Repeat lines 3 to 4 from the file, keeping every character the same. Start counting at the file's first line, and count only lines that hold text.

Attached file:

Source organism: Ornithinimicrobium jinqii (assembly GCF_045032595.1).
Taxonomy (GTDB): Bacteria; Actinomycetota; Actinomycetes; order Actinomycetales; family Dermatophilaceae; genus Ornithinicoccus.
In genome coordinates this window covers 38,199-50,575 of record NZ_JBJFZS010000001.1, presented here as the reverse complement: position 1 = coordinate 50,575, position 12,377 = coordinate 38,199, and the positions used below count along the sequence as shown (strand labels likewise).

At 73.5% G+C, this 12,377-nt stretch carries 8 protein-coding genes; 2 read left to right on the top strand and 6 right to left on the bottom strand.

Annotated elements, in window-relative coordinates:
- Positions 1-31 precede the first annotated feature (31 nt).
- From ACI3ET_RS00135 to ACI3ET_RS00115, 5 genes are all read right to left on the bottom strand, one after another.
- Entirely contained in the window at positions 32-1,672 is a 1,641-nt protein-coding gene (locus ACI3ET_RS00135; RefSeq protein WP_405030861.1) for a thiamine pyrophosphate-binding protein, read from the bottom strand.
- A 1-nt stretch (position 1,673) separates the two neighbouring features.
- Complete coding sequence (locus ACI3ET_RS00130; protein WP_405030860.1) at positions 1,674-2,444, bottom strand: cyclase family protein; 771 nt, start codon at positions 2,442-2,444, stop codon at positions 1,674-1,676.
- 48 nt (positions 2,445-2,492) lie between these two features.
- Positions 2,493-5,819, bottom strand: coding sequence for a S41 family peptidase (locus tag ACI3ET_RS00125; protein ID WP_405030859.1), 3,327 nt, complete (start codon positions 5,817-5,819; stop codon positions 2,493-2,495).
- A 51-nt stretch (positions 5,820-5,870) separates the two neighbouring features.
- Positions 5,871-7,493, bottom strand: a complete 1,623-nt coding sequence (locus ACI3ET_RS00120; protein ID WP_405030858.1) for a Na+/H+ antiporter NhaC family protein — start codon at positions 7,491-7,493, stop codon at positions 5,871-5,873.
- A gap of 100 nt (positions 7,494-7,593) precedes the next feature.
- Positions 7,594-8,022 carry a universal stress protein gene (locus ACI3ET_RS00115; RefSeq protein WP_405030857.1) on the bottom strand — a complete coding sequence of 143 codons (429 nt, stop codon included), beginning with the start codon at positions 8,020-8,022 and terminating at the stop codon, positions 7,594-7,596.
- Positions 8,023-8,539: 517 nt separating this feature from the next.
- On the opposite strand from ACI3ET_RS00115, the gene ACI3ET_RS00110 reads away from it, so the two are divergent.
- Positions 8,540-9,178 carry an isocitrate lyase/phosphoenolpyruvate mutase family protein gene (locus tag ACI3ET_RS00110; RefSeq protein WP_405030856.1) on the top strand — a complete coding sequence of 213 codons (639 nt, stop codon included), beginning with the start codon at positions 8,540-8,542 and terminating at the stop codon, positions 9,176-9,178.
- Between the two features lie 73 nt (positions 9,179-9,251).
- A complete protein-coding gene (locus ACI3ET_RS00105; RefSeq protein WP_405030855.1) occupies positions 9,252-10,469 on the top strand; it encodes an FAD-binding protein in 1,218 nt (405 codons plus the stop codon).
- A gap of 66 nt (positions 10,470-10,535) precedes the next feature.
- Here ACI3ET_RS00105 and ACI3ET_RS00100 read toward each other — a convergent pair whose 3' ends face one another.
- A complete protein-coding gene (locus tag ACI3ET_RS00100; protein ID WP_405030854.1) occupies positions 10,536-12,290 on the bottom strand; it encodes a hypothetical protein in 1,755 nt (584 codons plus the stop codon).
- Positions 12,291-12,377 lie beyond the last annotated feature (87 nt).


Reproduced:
In genome coordinates this window covers 38,199-50,575 of record NZ_JBJFZS010000001.1, presented here as the reverse complement: position 1 = coordinate 50,575, position 12,377 = coordinate 38,199, and the positions used below count along the sequence as shown (strand labels likewise).

At 73.5% G+C, this 12,377-nt stretch carries 8 protein-coding genes; 2 read left to right on the top strand and 6 right to left on the bottom strand.